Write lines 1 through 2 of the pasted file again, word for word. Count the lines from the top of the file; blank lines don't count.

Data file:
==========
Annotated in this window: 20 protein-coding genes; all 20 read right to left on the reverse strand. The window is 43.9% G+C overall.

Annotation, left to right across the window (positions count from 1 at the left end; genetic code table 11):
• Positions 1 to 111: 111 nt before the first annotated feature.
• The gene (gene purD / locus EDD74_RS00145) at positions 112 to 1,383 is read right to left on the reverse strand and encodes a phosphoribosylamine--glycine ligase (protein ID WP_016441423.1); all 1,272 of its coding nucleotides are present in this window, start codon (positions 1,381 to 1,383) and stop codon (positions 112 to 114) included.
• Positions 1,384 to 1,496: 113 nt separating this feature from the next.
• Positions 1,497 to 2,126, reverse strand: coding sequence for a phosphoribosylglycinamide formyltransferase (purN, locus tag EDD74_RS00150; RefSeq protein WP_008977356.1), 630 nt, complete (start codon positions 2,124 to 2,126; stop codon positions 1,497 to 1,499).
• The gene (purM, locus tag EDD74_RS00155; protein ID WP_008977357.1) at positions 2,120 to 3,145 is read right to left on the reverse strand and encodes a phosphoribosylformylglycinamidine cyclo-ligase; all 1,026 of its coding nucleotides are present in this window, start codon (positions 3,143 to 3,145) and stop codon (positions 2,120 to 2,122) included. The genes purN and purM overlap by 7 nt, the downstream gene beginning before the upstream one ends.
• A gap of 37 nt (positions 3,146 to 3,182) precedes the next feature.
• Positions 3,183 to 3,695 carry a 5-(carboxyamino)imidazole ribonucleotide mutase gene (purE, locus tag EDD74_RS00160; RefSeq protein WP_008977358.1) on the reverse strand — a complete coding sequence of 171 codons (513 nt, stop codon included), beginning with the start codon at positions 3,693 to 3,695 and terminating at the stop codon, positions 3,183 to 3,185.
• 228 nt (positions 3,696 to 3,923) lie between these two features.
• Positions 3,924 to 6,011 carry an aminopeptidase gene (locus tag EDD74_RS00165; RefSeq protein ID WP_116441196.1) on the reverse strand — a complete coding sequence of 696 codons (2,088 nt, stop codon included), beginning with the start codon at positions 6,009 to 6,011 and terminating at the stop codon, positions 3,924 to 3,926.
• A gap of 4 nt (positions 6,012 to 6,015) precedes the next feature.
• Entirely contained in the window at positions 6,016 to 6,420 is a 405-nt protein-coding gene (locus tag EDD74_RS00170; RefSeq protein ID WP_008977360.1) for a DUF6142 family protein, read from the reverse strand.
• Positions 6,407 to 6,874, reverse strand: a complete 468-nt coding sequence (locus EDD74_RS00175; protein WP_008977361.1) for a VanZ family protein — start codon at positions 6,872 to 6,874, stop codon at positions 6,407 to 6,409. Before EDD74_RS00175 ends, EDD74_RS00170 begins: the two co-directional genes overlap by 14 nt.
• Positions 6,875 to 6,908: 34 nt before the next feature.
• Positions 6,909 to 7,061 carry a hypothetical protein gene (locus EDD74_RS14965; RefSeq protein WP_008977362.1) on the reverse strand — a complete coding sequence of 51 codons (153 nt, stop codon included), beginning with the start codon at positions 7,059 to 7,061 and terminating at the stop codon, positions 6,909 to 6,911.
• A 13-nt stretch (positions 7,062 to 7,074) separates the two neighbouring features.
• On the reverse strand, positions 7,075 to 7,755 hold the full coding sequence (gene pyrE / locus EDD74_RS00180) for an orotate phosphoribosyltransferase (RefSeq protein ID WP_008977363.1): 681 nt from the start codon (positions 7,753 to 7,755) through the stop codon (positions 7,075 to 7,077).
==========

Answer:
Annotated in this window: 20 protein-coding genes; all 20 read right to left on the reverse strand. The window is 43.9% G+C overall.

Annotation, left to right across the window (positions count from 1 at the left end; genetic code table 11):